The best way to help your teens avoid making common financial blunders in adulthood (living beyond their means, racking up credit card debt, etc.) is to start them on the road to savvy money management early. Here are some things you might do:
— Encourage your teens to get a job. While supplying welcome disposable income, jobs also teach kids about the value of time and hard work. A purchase that looked perfectly reasonable when parents were paying for it can seem less necessary when they realize they have to work five hours to earn it.
— Teach your kids budgeting skills. If they get allowances or earn money, help them prioritize their spending and decide how to spend their cash, weighing expenses such as fast-food snacks with friends against saving for a fancy phone. Have your teens contribute toward major expenses such as their car insurance.
Getting ready for a new school year can be exciting for children, parents and caregivers. It may also be a major cause of anxiety or stress. Whether kids are heading off to elementary school, high school or college, leaving the safety and familiarity of home can prompt feelings of fear.
Mayo Clinic Children’s Center psychologist Dr. Stephen Whiteside says that if back-to-school anxiety or separation anxiety become overwhelming and disruptive, taking steps to reduce those fears is important. “Some kids are more anxious than others, and transitions like going back to school can be more difficult for them. Talking to them and preparing them ahead of time by doing things such as visiting the schools and meeting teachers can be beneficial.”
Whiteside offers additional tips that can help:
When Tree-Ripe Citrus announces its fruit delivery schedule, people take notice.
They plan their days around when the trucks will be in locations close enough for them to stop in on a lunch break or way home from work. And they plan out what they’re going to do with the bounty of blueberries, peaches or citrus fruits — because you can’t buy a handful of anything from Tree-Ripe. You’re buying in bulk.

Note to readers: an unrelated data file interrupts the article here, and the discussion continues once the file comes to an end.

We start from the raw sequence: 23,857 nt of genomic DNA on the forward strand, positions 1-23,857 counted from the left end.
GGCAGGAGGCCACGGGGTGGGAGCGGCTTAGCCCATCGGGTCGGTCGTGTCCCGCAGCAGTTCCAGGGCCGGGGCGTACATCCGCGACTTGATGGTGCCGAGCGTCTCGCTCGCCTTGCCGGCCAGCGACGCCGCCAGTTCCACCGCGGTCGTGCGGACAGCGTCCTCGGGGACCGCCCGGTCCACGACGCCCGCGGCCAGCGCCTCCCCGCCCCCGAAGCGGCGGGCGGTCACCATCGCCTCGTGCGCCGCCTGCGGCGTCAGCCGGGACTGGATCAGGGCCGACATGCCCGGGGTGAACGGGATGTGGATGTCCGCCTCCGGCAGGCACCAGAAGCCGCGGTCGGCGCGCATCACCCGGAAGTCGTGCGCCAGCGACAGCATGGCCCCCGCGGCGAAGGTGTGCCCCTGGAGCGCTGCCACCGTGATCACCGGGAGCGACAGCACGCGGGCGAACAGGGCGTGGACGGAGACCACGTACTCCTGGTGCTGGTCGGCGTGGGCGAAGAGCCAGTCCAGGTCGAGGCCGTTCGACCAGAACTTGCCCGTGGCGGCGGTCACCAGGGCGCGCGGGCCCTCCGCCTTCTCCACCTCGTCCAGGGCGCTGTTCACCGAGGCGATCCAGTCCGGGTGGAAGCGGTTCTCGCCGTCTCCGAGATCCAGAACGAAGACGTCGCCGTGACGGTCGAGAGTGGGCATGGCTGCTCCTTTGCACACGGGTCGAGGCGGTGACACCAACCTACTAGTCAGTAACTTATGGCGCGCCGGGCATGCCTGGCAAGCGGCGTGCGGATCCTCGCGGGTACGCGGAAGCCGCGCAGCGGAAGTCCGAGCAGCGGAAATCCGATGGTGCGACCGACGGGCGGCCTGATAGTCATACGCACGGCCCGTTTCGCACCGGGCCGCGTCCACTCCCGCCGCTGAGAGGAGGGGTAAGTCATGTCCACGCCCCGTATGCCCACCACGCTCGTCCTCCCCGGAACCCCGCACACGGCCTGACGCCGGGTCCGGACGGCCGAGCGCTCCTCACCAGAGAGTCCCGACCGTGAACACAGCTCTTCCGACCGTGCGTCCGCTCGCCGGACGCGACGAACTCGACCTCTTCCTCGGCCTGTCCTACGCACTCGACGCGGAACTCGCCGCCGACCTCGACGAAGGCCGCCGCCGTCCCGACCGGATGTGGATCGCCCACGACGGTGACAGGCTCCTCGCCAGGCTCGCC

Blueberries are sold in 5-pound boxes, and peaches and citrus fruits in boxes of 18-20 pounds.
As ultra-contemporary kitchens gain in popularity, interest is soaring in shiny cabinets that contribute a huge modern cachet.
New York-based designer Patrick Mele loves the sheen and reflection that variations on glossy paint, other finishes and lacquer add to a kitchen. He and other designers credit European cabinetmakers for producing some of the smoothest, glass- or mirror-like finishes, rivaling those from automotive manufacturers.
Patty Vila is among American homeowners who like the look. She resurfaced kitchen cabinets in her Miami Beach home by having them spray-lacquered white. “They look amazing, and it’s a popular look for others living on the beach. It makes the room look larger, sleeker and cleaner,” Vila says.
A rare film of Mother Teresa will be available for public viewing at 7 p.m. Saturday (Sept. 5) at St. James Catholic Church, 5804 Sheridan Road.
The film will be shown after the 5:30 Mass in Father Hauser Hall. Admission is free.
Ted Larkin and Jim DeHarpportea worked with Mother Teresa in Calcutta and will give a short presentation after the film about Mother Teresa and their experiences with her.
As festivals roll into town, bringing with them musicians from near and far, so do thunderstorms.
Summer weather in Wisconsin makes for stunning cloud formations, as lightning splits the dark skies. Photographers Sean Krajacic and Bill Siel both captured stunning clouds moving over Pleasant Prairie and Lake Geneva.
The weather kept people away from the opening of the Kenosha County Fair, but as weather improved, attendance swelled at all events from the pedal tractor pull to the final auction.
Thinking of taking a relaxing cruise to top off a pleasant summer? You might think again after reading these murder mysteries set aboard luxury liners.
Actually, these cozy reads are perfect summer entertainment aboard ship or on your own home deck, combining leisure and lies, death and fine dining.
A ship is a confined space where strangers are encouraged to mingle, often misrepresenting themselves in favor of a more glamorous persona while indulging in furtive liaisons. As a floating metaphor for decadent society, its possibilities for mayhem are boundless.
Beautiful natural settings, culturally unique attractions and comical snapshots all were in the mix of “Only in Wisconsin” photo entries that you shared with me recently. Yes, we have winners, but these were not easy decisions.
Good photography is a mix of skill, awareness, planning and luck. The instructions for this exercise: Submit an image of excellent photographic quality that demonstrates skill in depicting an only-in-Wisconsin destination that is accessible to the public.
So pictures of gorgeous but generic landscapes — be they sunsets, autumn colors or waterfronts — were set aside. So were unique-to-us destinations that were clear but straightforward — shots that had nothing wrong with them, but nothing extraordinary in composition or brilliance of color.